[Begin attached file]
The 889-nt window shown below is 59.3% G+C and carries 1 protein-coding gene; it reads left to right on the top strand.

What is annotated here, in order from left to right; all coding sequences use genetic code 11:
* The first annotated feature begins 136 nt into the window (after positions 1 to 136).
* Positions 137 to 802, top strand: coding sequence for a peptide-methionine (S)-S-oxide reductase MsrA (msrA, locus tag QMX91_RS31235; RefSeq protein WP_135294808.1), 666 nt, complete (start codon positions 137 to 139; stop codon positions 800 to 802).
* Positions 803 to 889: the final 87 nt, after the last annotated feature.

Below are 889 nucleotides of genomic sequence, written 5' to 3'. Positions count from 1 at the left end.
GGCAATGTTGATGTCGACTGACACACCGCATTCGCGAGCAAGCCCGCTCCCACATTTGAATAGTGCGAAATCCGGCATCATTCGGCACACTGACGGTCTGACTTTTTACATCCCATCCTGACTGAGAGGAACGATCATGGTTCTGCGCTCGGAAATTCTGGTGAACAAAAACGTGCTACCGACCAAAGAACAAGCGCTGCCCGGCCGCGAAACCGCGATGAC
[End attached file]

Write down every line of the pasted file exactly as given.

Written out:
The 889-nt window shown below is 59.3% G+C and carries 1 protein-coding gene; it reads left to right on the top strand.

What is annotated here, in order from left to right; all coding sequences use genetic code 11:
* The first annotated feature begins 136 nt into the window (after positions 1 to 136).
* Positions 137 to 802, top strand: coding sequence for a peptide-methionine (S)-S-oxide reductase MsrA (msrA, locus tag QMX91_RS31235; RefSeq protein WP_135294808.1), 666 nt, complete (start codon positions 137 to 139; stop codon positions 800 to 802).
* Positions 803 to 889: the final 87 nt, after the last annotated feature.

Below are 889 nucleotides of genomic sequence, written 5' to 3'. Positions count from 1 at the left end.
GGCAATGTTGATGTCGACTGACACACCGCATTCGCGAGCAAGCCCGCTCCCACATTTGAATAGTGCGAAATCCGGCATCATTCGGCACACTGACGGTCTGACTTTTTACATCCCATCCTGACTGAGAGGAACGATCATGGTTCTGCGCTCGGAAATTCTGGTGAACAAAAACGTGCTACCGACCAAAGAACAAGCGCTGCCCGGCCGCGAAACCGCGATGAC